By the summer of 1984, Scargill’s demands had intensified and become even more ludicrous. Preventing pit closures was no longer enough. He now also demanded, amongst other things: A four-day working week; a substantial increase in wages; retirement age brought down to 55; consolidation of the incentive bonus scheme, development of 40 million tonnes of new capacity; new investment to expand all existing pits.

There were other demands, too, but these are the ones that stand out as the barmiest. There was no way the Thatcher government could possibly give in to them.

Scargill himself was now a regular fixture not just on the heavy political TV programmes, but also on light entertainment chat shows, where he made no secret of the fact he was a Marxist who wanted to bring down the democratically-elected Thatcher government.

This was now a straightforward battle between parliamentary democracy and mob rule led by a union baron who didn’t even legitimise his own strike with a full, secret ballot. We should all be glad that parliamentary democracy won, including the miners who lost their jobs.

As time went by, a minority of miners in South Wales returned to work, believing the strike to be futile and knowing it wasn’t in the best interests of themselves, their families, or the long-term future of the industry. They were subjected to cruel taunts of ‘scabs’ by their colleagues, for abandoning a strike that was only ever going to end one way.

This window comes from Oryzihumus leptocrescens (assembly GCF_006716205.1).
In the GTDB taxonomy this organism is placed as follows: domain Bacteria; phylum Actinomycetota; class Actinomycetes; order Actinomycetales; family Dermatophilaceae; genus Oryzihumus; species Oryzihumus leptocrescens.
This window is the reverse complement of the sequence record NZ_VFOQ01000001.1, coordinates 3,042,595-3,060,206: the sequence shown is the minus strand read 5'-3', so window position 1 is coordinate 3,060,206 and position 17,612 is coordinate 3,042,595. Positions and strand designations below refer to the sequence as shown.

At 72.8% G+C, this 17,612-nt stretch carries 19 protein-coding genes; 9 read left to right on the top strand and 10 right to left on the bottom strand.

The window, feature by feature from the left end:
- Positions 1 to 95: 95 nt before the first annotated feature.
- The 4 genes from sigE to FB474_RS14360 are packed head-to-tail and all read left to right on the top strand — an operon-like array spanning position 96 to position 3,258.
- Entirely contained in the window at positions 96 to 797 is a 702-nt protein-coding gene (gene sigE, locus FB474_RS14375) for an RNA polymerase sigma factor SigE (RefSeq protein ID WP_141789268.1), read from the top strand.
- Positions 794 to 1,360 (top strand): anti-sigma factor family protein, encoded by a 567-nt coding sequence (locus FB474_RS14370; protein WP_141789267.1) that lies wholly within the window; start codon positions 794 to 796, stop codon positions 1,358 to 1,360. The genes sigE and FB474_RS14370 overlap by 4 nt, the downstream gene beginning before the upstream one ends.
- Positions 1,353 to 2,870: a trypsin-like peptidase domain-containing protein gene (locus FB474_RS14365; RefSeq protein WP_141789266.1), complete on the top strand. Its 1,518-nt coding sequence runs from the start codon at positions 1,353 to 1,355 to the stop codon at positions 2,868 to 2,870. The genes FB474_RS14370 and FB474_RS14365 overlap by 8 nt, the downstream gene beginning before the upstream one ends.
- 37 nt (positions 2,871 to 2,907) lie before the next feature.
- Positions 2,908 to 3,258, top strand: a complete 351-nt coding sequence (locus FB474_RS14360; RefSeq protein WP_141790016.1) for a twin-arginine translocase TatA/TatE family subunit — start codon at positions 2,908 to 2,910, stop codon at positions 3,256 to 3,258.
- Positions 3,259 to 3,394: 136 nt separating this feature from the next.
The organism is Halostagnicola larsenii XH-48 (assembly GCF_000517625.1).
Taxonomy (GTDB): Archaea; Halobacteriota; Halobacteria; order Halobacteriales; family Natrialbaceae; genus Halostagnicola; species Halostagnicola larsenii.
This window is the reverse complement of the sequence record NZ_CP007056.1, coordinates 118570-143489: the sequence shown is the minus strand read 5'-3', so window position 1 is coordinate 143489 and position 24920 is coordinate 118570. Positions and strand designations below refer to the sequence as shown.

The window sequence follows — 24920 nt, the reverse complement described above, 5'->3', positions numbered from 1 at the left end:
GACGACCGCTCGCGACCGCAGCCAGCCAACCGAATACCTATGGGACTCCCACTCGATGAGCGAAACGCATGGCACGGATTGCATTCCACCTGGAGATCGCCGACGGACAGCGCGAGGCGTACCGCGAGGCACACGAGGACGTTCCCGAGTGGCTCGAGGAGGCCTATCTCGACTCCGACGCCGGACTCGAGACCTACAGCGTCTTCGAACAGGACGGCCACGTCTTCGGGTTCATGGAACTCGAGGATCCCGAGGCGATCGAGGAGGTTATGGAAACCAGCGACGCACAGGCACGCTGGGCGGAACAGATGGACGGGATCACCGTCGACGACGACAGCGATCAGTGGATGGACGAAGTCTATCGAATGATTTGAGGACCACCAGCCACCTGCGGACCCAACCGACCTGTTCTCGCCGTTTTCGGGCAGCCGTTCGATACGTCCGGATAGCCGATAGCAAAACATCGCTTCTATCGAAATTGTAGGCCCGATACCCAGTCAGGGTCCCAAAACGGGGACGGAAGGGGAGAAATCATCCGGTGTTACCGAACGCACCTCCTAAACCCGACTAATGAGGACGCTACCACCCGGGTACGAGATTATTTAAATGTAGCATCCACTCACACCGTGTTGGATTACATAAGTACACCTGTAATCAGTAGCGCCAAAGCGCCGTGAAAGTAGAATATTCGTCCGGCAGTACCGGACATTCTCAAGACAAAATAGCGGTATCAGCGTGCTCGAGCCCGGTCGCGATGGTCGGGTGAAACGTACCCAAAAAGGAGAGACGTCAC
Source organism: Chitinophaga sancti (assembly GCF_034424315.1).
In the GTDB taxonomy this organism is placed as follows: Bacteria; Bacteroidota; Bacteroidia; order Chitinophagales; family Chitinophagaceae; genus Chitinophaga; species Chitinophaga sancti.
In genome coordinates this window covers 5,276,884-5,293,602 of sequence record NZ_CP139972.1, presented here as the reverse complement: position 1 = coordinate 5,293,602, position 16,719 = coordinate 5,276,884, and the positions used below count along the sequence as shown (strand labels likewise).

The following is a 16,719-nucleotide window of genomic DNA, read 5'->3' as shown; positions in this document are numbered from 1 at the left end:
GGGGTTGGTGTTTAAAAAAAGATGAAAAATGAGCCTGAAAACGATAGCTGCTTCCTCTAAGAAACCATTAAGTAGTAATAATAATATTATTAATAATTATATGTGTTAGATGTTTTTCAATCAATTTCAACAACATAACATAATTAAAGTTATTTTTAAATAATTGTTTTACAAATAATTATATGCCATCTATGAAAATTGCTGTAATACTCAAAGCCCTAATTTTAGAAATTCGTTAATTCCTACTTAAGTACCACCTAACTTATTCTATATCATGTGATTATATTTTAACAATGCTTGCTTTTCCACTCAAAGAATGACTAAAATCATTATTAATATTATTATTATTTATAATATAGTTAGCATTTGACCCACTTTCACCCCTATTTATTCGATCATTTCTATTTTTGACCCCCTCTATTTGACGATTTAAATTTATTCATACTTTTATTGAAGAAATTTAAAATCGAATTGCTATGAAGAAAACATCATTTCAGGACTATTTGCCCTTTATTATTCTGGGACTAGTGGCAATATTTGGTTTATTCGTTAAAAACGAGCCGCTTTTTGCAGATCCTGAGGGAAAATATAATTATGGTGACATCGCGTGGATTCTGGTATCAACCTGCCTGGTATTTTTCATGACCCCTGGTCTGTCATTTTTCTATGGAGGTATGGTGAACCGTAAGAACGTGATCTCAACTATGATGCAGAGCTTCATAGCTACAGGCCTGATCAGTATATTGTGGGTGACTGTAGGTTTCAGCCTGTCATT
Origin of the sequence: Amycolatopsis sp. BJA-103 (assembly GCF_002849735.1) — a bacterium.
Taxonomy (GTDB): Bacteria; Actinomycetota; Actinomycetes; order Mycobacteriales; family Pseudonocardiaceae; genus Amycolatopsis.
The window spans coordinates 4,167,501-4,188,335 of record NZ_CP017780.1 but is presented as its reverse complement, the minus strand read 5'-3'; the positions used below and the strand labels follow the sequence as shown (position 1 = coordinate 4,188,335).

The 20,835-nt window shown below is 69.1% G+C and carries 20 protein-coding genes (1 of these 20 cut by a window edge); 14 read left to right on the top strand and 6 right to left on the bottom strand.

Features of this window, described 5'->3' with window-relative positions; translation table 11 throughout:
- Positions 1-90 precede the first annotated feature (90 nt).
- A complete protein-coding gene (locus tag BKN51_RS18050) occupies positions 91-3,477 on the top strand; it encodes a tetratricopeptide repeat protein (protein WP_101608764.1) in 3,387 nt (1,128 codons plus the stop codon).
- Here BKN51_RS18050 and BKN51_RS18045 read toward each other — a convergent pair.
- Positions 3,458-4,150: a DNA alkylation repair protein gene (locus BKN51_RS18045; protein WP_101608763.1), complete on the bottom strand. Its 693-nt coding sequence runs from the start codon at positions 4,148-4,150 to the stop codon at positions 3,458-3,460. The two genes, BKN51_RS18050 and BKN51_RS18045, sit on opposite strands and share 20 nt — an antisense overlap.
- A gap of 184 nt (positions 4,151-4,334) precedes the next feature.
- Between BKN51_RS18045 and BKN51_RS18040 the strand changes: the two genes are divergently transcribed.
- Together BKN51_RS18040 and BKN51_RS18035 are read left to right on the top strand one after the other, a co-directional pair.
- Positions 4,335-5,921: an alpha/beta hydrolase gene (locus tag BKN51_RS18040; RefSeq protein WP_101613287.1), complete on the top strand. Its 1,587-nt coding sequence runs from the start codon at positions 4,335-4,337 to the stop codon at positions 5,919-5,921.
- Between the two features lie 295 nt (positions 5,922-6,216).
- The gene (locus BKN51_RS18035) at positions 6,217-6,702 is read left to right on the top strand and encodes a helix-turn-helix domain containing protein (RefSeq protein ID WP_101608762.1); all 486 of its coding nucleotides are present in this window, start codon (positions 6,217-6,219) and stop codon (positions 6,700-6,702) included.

It wasn’t just name-calling. Many strike-breaking miners had their properties vandalised, faced physical violence, and were shunned by former colleagues when the strike eventually ended.

One other highly irritating aspect of the strike’s legacy is the way people in mining communities try to romanticise and sentimentalise it, by talking about the sense of community, the togetherness, and of fighting for principles.